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Section 295A of IPC

  • IASbaba
  • June 16, 2022
  • 0
Governance, Indian Polity & Constitution
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In News: The debate surrounding the comments by ruling party spokespersons have put the spotlight on the law that deals with criticism of or insult to religion.

  • Section 295A of IPC defines the contours of free speech and its limitations with respect to offences relating to religion.
  • India does not have a formal legal framework for dealing with hate speech.
  • However, a cluster of provisions, loosely termed hate speech laws, are invoked.

Section 295A & others

  • Section 295A defines and prescribes a punishment for deliberate and malicious acts, intended to outrage religious feelings of any class by insulting its religion or religious beliefs.
  • It includes offences to penalise damage or defilement of a place of worship with intent to insult the religion (Section 295); trespassing in a place of sepulture (Section 297); uttering, words, etc, with deliberate intent to wound the religious feelings of any person (Section 298); and disturbing a religious assembly (Section 296).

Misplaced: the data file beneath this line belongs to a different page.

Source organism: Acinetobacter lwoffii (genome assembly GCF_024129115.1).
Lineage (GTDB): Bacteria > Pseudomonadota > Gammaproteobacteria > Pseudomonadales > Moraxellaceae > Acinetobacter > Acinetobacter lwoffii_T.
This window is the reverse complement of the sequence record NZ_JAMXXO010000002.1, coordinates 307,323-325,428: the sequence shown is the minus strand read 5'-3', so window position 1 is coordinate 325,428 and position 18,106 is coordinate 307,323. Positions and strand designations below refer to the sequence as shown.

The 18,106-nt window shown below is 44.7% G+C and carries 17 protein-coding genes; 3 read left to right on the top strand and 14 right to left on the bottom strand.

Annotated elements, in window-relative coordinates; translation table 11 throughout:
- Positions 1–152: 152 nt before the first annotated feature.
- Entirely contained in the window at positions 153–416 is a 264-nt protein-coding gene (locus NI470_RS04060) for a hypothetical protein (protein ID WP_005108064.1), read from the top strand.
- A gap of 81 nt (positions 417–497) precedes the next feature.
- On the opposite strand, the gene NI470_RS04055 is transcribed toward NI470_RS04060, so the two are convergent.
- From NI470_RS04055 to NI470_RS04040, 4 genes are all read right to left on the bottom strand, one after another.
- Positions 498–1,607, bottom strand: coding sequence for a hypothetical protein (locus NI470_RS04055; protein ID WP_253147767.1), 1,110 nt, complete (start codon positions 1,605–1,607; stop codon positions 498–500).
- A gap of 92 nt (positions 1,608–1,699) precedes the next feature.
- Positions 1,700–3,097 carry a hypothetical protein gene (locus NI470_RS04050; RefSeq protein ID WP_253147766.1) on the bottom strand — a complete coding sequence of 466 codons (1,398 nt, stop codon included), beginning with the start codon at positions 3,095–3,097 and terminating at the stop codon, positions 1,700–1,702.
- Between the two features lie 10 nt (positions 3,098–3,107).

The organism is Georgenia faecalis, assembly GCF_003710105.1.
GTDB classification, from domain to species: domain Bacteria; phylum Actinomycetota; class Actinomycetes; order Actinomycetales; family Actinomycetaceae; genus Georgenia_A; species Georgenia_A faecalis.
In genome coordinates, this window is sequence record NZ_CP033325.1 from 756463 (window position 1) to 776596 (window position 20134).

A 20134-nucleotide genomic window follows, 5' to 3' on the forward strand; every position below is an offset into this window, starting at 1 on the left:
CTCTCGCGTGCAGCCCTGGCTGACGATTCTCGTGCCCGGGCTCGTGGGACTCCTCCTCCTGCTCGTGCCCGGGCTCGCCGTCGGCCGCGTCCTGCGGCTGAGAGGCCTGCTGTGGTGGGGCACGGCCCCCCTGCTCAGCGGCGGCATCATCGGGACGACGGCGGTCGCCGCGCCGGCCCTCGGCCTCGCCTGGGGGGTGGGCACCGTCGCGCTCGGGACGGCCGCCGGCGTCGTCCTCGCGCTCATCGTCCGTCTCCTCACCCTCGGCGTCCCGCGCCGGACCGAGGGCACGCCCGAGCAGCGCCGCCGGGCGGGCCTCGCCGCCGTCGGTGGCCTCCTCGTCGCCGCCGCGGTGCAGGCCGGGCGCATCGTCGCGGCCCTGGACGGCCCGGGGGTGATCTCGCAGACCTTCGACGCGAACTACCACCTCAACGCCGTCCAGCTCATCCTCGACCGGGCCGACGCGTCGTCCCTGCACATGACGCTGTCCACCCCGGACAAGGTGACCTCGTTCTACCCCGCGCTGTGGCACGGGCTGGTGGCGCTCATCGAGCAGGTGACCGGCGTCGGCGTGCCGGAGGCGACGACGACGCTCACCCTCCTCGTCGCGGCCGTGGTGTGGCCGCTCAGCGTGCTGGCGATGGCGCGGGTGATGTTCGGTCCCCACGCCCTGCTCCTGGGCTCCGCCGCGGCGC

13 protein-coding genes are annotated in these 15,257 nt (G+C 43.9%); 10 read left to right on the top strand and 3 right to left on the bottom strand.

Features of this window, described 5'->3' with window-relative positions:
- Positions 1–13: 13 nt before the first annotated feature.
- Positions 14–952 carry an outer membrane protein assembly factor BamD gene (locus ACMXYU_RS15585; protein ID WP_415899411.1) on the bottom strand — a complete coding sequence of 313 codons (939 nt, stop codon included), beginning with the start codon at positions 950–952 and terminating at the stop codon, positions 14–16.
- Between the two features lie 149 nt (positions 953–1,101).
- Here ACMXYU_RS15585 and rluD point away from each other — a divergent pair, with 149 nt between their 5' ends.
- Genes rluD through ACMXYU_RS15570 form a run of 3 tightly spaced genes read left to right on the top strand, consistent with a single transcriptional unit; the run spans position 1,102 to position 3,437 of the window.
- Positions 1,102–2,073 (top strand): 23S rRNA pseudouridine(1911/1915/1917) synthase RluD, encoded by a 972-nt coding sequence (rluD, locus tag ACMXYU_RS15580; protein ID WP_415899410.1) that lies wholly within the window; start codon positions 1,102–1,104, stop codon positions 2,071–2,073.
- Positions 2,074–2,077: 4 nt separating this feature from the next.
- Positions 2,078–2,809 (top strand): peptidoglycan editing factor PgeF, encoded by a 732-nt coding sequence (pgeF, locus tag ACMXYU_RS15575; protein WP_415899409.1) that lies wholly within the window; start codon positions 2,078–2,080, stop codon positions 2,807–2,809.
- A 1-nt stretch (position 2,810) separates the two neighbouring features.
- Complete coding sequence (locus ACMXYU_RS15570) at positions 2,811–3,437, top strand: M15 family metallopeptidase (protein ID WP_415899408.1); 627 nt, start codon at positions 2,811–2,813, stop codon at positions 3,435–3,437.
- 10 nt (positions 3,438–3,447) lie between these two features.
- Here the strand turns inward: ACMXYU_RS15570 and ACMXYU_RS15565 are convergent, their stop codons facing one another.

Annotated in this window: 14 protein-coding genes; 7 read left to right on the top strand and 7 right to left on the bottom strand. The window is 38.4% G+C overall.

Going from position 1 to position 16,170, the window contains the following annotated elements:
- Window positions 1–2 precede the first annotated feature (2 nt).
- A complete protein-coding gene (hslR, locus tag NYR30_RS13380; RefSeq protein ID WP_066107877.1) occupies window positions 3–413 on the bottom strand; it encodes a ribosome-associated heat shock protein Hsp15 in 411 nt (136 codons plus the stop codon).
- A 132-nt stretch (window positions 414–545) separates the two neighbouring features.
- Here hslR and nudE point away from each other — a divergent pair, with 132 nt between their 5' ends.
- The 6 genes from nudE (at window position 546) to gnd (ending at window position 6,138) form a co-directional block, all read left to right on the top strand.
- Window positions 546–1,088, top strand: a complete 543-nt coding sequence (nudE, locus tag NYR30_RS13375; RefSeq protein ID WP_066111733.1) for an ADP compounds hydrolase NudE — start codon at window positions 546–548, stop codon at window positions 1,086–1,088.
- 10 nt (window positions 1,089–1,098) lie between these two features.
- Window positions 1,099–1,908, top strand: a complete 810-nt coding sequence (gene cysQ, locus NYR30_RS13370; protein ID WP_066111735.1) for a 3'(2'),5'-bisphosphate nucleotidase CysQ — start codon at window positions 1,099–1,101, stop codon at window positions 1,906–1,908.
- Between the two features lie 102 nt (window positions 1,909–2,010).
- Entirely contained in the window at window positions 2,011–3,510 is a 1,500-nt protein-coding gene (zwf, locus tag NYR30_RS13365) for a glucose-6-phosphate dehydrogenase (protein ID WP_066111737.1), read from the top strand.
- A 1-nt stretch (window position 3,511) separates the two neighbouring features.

• The state often invokes Section 295A along with Section 153A of the Indian Penal Code, which penalises promoting enmity between different groups on grounds of religion, race, place of birth, residence, language, etc, and doing acts prejudicial to maintenance of harmony and Section 505 of the IPC that punishes statements conducing to public mischief.

Supreme Court Judgment

  • In 1957, the constitutionality of Section 295A was challenged in Ramji Lal Modi v State of Uttar Pradesh.
  • The Supreme Court upheld the law on the grounds that it was brought in to preserve “public order”.
  • Public order is an exemption to the fundamental right to freedom of speech and expression and the right to religion recognised by the Constitution.
  • In 1973, in Ramlal Puri v State of Madhya Pradesh, the Supreme Court said the test to be applied is whether the speech in question offends the “ordinary man of common sense” and not the “hypersensitive man”
  • In Baragur Ramachandrappa v State of Karnataka, a 2007 decision of the Supreme Court, “a pragmatic approach” was invoked in interpreting Section 295A.

Source: Indian Express

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